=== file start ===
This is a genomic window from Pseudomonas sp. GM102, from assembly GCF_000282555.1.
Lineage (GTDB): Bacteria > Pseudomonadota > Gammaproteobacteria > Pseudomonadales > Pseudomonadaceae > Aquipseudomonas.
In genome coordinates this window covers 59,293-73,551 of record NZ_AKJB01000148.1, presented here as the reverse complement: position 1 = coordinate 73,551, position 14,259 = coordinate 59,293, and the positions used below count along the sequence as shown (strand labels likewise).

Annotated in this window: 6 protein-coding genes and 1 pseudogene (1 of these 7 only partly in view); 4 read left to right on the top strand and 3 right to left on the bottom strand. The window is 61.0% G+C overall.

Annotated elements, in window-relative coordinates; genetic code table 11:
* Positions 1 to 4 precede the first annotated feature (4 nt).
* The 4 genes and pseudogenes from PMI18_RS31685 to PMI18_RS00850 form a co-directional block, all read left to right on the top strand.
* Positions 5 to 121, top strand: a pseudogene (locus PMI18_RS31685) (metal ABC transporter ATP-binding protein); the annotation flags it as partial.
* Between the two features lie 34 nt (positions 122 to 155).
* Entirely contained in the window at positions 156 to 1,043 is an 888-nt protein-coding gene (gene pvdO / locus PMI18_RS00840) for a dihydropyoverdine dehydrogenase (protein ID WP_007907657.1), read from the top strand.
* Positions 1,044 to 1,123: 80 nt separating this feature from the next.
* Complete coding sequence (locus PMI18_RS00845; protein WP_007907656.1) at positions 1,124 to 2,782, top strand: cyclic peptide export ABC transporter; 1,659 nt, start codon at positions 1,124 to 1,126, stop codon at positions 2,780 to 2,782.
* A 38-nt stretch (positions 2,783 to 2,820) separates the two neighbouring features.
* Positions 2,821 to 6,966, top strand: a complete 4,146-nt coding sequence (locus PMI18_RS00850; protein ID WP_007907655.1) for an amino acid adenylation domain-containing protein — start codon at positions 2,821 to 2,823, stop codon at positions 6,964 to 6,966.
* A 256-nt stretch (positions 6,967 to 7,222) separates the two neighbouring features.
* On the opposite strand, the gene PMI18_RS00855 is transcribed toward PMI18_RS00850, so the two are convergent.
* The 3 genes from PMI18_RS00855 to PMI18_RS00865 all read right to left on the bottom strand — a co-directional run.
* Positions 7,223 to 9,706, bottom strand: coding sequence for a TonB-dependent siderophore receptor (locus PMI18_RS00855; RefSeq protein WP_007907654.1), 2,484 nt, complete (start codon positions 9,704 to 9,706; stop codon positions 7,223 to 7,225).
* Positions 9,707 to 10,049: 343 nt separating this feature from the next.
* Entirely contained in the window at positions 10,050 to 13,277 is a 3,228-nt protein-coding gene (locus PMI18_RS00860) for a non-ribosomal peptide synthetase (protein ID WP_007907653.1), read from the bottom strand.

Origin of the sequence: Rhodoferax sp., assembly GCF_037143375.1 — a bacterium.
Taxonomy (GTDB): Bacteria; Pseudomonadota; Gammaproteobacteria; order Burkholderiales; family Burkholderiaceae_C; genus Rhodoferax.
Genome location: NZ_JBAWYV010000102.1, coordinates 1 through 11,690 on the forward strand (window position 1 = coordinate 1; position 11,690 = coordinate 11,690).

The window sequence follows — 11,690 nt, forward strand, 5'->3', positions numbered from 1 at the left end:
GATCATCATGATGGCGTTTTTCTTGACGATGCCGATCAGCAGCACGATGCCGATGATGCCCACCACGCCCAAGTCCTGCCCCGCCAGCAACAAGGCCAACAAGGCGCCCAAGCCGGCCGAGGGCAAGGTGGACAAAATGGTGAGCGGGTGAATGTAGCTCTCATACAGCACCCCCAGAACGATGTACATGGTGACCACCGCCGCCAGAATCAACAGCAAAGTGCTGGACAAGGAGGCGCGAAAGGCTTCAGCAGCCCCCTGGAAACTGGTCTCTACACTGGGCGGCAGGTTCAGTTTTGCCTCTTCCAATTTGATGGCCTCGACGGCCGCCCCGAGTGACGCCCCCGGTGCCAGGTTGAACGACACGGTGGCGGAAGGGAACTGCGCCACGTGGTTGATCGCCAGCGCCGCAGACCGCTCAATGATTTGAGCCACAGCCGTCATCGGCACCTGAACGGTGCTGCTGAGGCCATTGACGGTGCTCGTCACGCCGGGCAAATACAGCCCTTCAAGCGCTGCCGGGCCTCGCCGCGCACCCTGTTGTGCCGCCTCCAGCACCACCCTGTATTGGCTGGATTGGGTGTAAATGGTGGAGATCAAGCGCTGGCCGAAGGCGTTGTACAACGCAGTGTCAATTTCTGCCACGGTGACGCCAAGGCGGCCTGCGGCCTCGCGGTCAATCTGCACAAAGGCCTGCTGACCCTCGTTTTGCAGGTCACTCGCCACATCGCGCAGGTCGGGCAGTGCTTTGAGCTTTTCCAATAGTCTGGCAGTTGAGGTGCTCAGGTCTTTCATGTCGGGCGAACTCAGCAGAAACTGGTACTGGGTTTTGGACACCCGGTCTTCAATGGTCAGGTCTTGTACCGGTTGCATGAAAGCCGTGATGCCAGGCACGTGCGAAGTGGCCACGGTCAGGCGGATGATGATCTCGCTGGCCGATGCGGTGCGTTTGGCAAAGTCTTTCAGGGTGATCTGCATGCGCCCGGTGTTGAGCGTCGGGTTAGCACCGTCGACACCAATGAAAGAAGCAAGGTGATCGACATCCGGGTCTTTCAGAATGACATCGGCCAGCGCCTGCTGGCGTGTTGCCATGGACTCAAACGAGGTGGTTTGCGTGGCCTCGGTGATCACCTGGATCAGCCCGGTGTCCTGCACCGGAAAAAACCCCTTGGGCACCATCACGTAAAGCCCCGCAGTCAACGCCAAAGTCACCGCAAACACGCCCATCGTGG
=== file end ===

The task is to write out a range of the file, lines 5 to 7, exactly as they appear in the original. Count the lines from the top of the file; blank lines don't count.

Annotated elements, in window-relative coordinates; genetic code table 11:
* Positions 1 to 4 precede the first annotated feature (4 nt).
* The 4 genes and pseudogenes from PMI18_RS31685 to PMI18_RS00850 form a co-directional block, all read left to right on the top strand.